The Court concluded that Napster used the centralized indexing system, while Streamcast now uses the decentralized index model (by using its own branded Morpheus version of the open source Gnutella code), and Grokster uses the supernode system developed by Kazaa (although Kazaa has sold its FastTrack technology to Sharman Networks).

The Court next reviewed the extent of copyright violation. "Some of the files are copyrighted and shared without authorization, others are not copyrighted (such as public domain works), and still others are copyrighted, but the copyright owners have authorized software users in peer-to-peer file-sharing networks to distribute their work. The Copyright Owners assert, without serious contest by the Software Distributors, that the vast majority of the files are exchanged illegally in violation of copyright law."

The Court then applied the law of vicarious and contributory infringement to the facts of this case. The Court praised, and followed, the analysis of the District Court.

Contributory Infringement. The Court wrote that there are three elements of contributory infringement: "(1) direct infringement by a primary infringer, (2) knowledge of the infringement, and (3) material contribution to the infringement." The Court first briefly noted that "The element of direct infringement is undisputed in this case."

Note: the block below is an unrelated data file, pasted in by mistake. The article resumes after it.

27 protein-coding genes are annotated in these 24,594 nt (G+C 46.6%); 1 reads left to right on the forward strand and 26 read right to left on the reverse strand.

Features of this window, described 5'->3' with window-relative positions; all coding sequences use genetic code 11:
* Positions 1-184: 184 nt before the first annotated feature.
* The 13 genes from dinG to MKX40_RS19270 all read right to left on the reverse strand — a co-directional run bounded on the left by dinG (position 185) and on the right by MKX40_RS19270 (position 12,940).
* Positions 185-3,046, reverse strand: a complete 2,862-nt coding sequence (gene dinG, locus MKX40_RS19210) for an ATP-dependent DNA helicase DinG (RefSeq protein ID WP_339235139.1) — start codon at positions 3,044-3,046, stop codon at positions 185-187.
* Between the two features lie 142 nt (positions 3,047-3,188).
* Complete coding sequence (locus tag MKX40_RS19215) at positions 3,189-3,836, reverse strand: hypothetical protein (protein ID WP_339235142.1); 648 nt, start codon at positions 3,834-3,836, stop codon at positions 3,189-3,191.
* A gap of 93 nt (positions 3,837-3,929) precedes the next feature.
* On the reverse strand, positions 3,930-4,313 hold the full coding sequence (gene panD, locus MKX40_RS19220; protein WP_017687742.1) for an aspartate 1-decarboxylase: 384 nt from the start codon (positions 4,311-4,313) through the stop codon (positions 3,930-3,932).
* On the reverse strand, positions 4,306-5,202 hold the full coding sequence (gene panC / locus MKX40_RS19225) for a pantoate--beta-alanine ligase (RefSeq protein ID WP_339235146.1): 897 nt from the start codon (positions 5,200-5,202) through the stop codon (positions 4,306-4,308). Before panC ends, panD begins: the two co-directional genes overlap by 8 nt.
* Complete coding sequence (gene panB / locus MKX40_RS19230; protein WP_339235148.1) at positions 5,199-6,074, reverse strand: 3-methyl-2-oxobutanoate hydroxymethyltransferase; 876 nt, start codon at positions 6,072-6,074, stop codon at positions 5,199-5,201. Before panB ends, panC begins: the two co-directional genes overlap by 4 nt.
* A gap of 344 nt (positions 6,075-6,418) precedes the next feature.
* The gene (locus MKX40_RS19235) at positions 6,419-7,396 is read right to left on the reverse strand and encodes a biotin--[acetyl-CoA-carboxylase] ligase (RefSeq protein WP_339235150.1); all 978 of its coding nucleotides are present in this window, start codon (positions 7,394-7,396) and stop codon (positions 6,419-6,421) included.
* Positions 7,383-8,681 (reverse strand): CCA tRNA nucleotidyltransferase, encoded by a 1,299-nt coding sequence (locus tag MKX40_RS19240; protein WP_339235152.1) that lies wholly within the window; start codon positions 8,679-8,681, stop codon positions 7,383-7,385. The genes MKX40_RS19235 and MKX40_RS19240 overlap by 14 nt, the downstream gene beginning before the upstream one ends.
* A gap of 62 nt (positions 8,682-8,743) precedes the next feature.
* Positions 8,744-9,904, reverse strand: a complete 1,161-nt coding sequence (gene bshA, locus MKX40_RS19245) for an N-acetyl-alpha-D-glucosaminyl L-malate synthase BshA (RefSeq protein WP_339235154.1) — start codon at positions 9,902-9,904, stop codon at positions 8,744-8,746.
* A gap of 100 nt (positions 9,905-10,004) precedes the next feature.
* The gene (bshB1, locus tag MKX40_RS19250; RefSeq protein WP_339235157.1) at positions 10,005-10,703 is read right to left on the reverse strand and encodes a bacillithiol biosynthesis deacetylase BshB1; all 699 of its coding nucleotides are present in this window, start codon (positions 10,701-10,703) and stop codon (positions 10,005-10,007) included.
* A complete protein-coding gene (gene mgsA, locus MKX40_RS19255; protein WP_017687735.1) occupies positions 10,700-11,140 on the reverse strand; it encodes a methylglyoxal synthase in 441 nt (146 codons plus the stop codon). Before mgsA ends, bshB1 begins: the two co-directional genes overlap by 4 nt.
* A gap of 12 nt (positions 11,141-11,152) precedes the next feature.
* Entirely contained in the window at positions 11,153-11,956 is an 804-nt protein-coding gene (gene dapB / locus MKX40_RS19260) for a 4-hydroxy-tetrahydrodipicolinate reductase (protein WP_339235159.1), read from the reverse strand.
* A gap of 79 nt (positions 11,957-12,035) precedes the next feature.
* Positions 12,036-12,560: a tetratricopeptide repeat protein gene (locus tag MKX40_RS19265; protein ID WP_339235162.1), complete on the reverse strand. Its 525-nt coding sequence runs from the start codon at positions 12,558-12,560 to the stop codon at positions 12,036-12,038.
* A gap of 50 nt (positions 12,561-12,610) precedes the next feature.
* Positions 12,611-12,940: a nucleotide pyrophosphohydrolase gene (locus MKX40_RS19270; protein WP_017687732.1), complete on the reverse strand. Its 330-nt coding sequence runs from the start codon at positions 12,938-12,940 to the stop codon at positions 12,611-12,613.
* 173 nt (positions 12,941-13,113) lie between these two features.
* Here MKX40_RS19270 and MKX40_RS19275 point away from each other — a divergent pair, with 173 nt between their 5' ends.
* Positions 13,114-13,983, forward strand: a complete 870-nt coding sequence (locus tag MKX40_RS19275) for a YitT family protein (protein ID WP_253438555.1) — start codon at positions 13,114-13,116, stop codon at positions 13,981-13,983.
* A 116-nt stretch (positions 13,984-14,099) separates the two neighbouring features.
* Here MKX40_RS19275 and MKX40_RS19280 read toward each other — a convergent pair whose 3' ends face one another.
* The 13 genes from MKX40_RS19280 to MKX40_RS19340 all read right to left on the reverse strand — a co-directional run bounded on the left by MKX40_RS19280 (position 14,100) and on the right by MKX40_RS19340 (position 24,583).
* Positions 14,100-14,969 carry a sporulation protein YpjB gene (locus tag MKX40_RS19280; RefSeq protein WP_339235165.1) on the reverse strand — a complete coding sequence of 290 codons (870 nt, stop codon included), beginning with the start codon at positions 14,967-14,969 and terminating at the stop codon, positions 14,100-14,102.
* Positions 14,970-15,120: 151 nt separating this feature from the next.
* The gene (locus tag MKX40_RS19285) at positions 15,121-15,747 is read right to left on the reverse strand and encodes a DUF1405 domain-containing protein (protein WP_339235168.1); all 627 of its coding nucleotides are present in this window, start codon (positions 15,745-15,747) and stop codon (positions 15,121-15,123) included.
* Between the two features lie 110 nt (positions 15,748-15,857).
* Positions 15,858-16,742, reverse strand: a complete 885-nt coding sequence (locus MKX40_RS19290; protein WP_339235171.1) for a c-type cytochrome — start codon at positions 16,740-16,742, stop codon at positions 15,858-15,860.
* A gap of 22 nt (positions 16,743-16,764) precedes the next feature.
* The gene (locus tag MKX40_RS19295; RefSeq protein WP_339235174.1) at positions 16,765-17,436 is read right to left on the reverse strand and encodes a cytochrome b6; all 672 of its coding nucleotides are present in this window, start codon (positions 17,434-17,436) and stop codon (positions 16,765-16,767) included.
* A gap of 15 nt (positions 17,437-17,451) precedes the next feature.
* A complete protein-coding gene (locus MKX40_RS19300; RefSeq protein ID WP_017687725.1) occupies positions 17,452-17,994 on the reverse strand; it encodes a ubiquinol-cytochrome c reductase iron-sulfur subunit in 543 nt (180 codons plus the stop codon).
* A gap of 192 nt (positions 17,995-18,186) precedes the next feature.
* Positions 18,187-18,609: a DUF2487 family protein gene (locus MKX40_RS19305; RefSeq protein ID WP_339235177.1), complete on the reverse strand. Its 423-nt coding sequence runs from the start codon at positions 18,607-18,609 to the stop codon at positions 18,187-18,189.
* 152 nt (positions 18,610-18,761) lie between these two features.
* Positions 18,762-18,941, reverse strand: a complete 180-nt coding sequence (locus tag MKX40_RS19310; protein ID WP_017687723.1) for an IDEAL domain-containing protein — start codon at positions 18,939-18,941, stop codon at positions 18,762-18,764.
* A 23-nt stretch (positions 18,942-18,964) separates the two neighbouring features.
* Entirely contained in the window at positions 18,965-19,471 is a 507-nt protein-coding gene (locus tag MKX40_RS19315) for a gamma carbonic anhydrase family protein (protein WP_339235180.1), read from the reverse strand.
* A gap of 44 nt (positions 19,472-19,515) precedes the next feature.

On the element of knowledge, the Court turned to the Supreme Court's opinion in Sony Corp. of America v. Universal City Studios, Inc., 464 U.S. 417 (1984), which held that Sony did not contributorily infringe with its Betamax technology, and the 9th Circuit's opinion in A & M Records, Inc. v. Napster, Inc., 239 F.3d 1004 (2001).

The Appeals Court summarized the Supreme Court's ruling by stating that "it would be sufficient to defeat a claim of contributory copyright infringement if the defendant showed that the product was ``capable of substantial´´ or ``commercially significant noninfringing uses.´´ In applying this doctrine, the Court found that because Sony's Betamax video tape recorder was capable of commercially significant noninfringing uses, constructive knowledge of the infringing activity could not be imputed from the fact that Sony knew the recorders, as a general matter, could be used for infringement."

The Appeals Court summarized the key ruling in the Napster case: "if a defendant could show that its product was capable of substantial or commercially significant noninfringing uses, then constructive knowledge of the infringement could not be imputed. Rather, if substantial noninfringing use was shown, the copyright owner would be required to show that the defendant had reasonable knowledge of specific infringing files."